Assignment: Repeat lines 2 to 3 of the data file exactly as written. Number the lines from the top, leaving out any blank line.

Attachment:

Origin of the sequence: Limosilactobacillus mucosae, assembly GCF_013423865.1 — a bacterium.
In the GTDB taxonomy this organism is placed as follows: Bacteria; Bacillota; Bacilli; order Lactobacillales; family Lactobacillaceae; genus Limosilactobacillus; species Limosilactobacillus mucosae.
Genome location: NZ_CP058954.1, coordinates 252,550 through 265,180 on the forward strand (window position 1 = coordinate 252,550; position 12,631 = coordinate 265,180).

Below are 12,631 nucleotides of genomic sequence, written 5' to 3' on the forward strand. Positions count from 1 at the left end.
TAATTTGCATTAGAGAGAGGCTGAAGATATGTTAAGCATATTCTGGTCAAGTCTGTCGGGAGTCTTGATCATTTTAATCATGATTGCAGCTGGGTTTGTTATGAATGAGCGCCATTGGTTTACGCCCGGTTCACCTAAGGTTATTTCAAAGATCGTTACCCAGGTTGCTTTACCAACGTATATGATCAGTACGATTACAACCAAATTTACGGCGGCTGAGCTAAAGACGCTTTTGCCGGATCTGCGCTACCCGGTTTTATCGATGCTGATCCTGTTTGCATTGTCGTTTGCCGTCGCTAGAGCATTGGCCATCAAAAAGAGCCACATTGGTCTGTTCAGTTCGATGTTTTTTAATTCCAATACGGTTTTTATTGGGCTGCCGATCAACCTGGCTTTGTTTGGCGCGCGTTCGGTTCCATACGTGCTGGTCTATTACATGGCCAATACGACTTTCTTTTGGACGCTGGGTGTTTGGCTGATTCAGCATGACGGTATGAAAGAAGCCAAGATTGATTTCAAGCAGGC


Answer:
In the GTDB taxonomy this organism is placed as follows: Bacteria; Bacillota; Bacilli; order Lactobacillales; family Lactobacillaceae; genus Limosilactobacillus; species Limosilactobacillus mucosae.
Genome location: NZ_CP058954.1, coordinates 252,550 through 265,180 on the forward strand (window position 1 = coordinate 252,550; position 12,631 = coordinate 265,180).